Your TSP balance should be saved for retirement, if possible. So, if you're asking yourself, "should I get a TSP Loan?" Probably not.
Just about anyone with a Thrift Savings Plan (TSP) has wondered, “Should I Get a TSP Loan?” It is a legitimate question because they make them sound very attractive. You hear your friends and colleagues say: “You are just borrowing from yourself?” or “You are paying yourself interest, not a bank.” or “The interest is far cheaper than any bank loan.” It can be tempting.
But, spoiler alert, you should probably not get a TSP loan.
Why is that the case?
Let’s start with a TSP loan primer. You are allowed, if approved, to take a loan of your TSP balance and repay the loan with interest equal to the current G fund rate (approximately 2% right now). You repay the loan through payroll deductions and, if you leave government service, the loan is due in full within 60 days. The nitty-gritty of TSP is for another post.
Now, let’s look at the 5 reasons you should not get a TSP loan:
1) You are losing potential gains on the money you are borrowing. In business, this is known as an opportunity cost. It is the amount of profit you could have made if you chose to use your money for something else. For instance, if you bought Stock A instead of Stock B, and Stock B outperformed Stock A by $10,000, then $10,000 is the opportunity cost. If, instead of taking a loan, you kept your money in a fund in the TSP – especially one that isn’t the G fund – the amount of gain it would have seen is your opportunity cost. For instance, the L Fund for retiring in 2040 has averaged 10.68% growth over the past 5 years (as of Dec. 2017). If you loaned yourself $5,000 to be paid over 5 years during that time, your opportunity cost would be $3,304. Of course, if the fund(s) you would have invested in lost money during that time, you could be ahead of the game. But that is something you can’t reliably predict.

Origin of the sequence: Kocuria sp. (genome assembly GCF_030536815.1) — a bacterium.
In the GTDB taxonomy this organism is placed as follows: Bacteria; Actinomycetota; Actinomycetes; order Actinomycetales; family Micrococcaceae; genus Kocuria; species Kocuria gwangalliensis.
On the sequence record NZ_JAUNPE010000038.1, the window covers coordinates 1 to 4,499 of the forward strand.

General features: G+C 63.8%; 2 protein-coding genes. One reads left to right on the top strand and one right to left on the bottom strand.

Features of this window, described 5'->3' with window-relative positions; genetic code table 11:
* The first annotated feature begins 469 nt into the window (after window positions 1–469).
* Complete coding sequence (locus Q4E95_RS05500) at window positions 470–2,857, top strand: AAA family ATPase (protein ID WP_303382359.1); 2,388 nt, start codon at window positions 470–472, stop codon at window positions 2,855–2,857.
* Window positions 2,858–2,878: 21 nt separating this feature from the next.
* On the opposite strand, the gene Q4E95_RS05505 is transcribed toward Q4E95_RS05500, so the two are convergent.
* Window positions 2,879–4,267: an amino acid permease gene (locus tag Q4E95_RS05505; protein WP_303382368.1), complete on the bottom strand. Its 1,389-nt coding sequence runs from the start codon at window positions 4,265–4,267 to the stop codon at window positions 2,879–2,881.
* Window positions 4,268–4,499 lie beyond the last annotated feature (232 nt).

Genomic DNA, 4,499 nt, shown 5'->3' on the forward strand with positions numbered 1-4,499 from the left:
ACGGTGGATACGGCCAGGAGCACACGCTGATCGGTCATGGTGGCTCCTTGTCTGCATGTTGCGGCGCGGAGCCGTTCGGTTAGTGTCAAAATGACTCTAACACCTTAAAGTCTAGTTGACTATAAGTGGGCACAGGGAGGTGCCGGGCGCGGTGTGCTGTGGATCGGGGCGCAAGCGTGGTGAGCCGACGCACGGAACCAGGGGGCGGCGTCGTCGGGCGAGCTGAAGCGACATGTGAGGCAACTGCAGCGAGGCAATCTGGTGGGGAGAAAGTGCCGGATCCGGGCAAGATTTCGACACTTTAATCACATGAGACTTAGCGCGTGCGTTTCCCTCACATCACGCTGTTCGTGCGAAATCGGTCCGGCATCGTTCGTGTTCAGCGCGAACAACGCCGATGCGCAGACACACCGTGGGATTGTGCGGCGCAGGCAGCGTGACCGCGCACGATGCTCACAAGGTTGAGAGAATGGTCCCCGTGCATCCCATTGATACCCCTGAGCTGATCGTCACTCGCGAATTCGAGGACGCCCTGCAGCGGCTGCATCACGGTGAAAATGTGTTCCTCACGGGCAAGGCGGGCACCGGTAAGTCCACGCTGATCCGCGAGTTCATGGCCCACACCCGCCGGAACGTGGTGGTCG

2) You are paying yourself the “gain.” Your money, while you are repaying it, is “growing” at the G fund rate, which is really just keeping up with inflation – hopefully. But, you are paying that, not someone else. The magic of investing is that someone else is paying you to use your money – something you miss when your TSP loan.
3) You are paying back pre-tax dollars with after-tax dollars. Your contributions are deposited with pre-tax dollars. However, you have to pay the loan back with after-tax dollars. Let’s assume you have a 20% tax rate. That means to pay back $1,000, you have to earn $1,250.
4) You are paying taxes twice on the interest. One advantage of TSPs and traditional IRAs is that your contributions are not taxed until they are withdrawn. However, if you have a TSP loan, the amount you contribute back into the account is from post-tax income and then is taxed again when it is withdrawn.
5) Your loan balance could become due suddenly. If this day-and-age, employment is much less certain, even in Federal service. If you leave the Federal government, your balance becomes due within 60 days or it will be considered an early withdrawal and you will not only owe income taxes, but a 10% penalty if you are younger than 59.5 years.
6) If you do not make payments on time, your loan could be due immediately. Similar to leaving Federal service, you would have to pay income taxes plus a 10% penalty if you are younger than 59.5 years.
Okay, I admit it - there could be situations where a TSP loan ends up making sense. But, they are few and far between, and you won’t really know until after the fact – for instance, if there is a massive bear market while you are repaying your loan.
**Written by Wes Battle CFP®, AIF®, ChFEBC™- a senior financial planner with Serving Those Who Serve who specializes in working with the Senior Executive Service of the Federal Government. Wes provides retirement services to and seminar speaking to Federal Agencies. To connect with Wes you can find him online or at [email protected]The information has been obtained from sources considered reliable but we do not guarantee that the foregoing material is accurate or complete. Any opinions are those of Jennifer Meyer and not necessarily those of RJFS or Raymond James. Any information is not a complete summary or statement of all available data necessary for making an investment decision and does not constitute a recommendation. Investing involves risk and you may incur a profit or loss regardless of the strategy suggested. Every investor’s situation is unique and you should consider your investment goals, risk tolerance, and time horizon before making any investment or financial decision. Prior to making an investment decision, please consult with your financial advisor about your individual situation. While we are familiar with the tax provisions of the issues presented herein, as Financial Advisors of RJFS, we are not qualified to render advice on tax or legal matters. You should discuss tax or legal matters with the appropriate professional.**